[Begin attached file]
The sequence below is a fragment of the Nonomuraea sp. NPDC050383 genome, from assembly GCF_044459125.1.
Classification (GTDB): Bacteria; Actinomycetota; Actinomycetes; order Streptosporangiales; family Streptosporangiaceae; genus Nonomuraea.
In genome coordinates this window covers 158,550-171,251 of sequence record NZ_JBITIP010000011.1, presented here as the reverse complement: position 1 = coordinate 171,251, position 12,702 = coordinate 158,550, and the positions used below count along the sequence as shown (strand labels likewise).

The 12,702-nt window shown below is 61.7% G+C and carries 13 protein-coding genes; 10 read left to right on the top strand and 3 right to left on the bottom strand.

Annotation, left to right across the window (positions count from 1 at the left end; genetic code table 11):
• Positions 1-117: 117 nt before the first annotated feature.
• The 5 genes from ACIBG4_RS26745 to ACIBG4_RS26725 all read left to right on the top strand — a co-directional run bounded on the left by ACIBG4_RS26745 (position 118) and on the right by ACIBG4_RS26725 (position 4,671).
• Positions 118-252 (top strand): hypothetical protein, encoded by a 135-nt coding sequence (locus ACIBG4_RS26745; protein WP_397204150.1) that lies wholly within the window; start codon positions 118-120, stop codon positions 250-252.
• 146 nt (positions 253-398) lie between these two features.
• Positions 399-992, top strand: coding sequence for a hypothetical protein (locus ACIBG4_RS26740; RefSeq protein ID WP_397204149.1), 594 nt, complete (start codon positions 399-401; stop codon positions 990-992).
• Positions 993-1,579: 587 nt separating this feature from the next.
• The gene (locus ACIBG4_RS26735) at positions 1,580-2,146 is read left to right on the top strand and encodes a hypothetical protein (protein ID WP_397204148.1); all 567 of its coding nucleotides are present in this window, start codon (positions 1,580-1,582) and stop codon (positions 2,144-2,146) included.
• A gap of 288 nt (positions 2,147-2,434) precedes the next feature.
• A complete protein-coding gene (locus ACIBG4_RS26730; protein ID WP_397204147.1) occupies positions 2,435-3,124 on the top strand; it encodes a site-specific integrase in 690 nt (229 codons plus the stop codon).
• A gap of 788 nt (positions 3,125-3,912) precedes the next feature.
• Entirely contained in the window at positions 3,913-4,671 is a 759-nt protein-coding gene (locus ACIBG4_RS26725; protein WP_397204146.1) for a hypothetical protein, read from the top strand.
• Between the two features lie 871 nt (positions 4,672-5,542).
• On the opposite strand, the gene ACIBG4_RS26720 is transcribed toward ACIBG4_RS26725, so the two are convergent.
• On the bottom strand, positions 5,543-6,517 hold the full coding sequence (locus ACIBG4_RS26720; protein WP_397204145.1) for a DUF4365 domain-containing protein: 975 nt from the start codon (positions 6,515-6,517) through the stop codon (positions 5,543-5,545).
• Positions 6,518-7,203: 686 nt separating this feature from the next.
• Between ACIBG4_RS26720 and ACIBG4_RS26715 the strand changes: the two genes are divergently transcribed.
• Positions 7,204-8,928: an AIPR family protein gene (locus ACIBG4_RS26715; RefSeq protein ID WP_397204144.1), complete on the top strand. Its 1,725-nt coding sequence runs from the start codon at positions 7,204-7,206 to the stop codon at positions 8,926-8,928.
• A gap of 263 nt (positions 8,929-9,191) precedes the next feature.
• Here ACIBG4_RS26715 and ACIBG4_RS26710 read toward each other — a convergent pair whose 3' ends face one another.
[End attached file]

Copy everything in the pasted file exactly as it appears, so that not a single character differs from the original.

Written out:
The sequence below is a fragment of the Nonomuraea sp. NPDC050383 genome, from assembly GCF_044459125.1.
Classification (GTDB): Bacteria; Actinomycetota; Actinomycetes; order Streptosporangiales; family Streptosporangiaceae; genus Nonomuraea.
In genome coordinates this window covers 158,550-171,251 of sequence record NZ_JBITIP010000011.1, presented here as the reverse complement: position 1 = coordinate 171,251, position 12,702 = coordinate 158,550, and the positions used below count along the sequence as shown (strand labels likewise).

The 12,702-nt window shown below is 61.7% G+C and carries 13 protein-coding genes; 10 read left to right on the top strand and 3 right to left on the bottom strand.

Annotation, left to right across the window (positions count from 1 at the left end; genetic code table 11):
• Positions 1-117: 117 nt before the first annotated feature.
• The 5 genes from ACIBG4_RS26745 to ACIBG4_RS26725 all read left to right on the top strand — a co-directional run bounded on the left by ACIBG4_RS26745 (position 118) and on the right by ACIBG4_RS26725 (position 4,671).
• Positions 118-252 (top strand): hypothetical protein, encoded by a 135-nt coding sequence (locus ACIBG4_RS26745; protein WP_397204150.1) that lies wholly within the window; start codon positions 118-120, stop codon positions 250-252.
• 146 nt (positions 253-398) lie between these two features.
• Positions 399-992, top strand: coding sequence for a hypothetical protein (locus ACIBG4_RS26740; RefSeq protein ID WP_397204149.1), 594 nt, complete (start codon positions 399-401; stop codon positions 990-992).
• Positions 993-1,579: 587 nt separating this feature from the next.
• The gene (locus ACIBG4_RS26735) at positions 1,580-2,146 is read left to right on the top strand and encodes a hypothetical protein (protein ID WP_397204148.1); all 567 of its coding nucleotides are present in this window, start codon (positions 1,580-1,582) and stop codon (positions 2,144-2,146) included.
• A gap of 288 nt (positions 2,147-2,434) precedes the next feature.
• A complete protein-coding gene (locus ACIBG4_RS26730; protein ID WP_397204147.1) occupies positions 2,435-3,124 on the top strand; it encodes a site-specific integrase in 690 nt (229 codons plus the stop codon).
• A gap of 788 nt (positions 3,125-3,912) precedes the next feature.
• Entirely contained in the window at positions 3,913-4,671 is a 759-nt protein-coding gene (locus ACIBG4_RS26725; protein WP_397204146.1) for a hypothetical protein, read from the top strand.
• Between the two features lie 871 nt (positions 4,672-5,542).
• On the opposite strand, the gene ACIBG4_RS26720 is transcribed toward ACIBG4_RS26725, so the two are convergent.
• On the bottom strand, positions 5,543-6,517 hold the full coding sequence (locus ACIBG4_RS26720; protein WP_397204145.1) for a DUF4365 domain-containing protein: 975 nt from the start codon (positions 6,515-6,517) through the stop codon (positions 5,543-5,545).
• Positions 6,518-7,203: 686 nt separating this feature from the next.
• Between ACIBG4_RS26720 and ACIBG4_RS26715 the strand changes: the two genes are divergently transcribed.
• Positions 7,204-8,928: an AIPR family protein gene (locus ACIBG4_RS26715; RefSeq protein ID WP_397204144.1), complete on the top strand. Its 1,725-nt coding sequence runs from the start codon at positions 7,204-7,206 to the stop codon at positions 8,926-8,928.
• A gap of 263 nt (positions 8,929-9,191) precedes the next feature.
• Here ACIBG4_RS26715 and ACIBG4_RS26710 read toward each other — a convergent pair whose 3' ends face one another.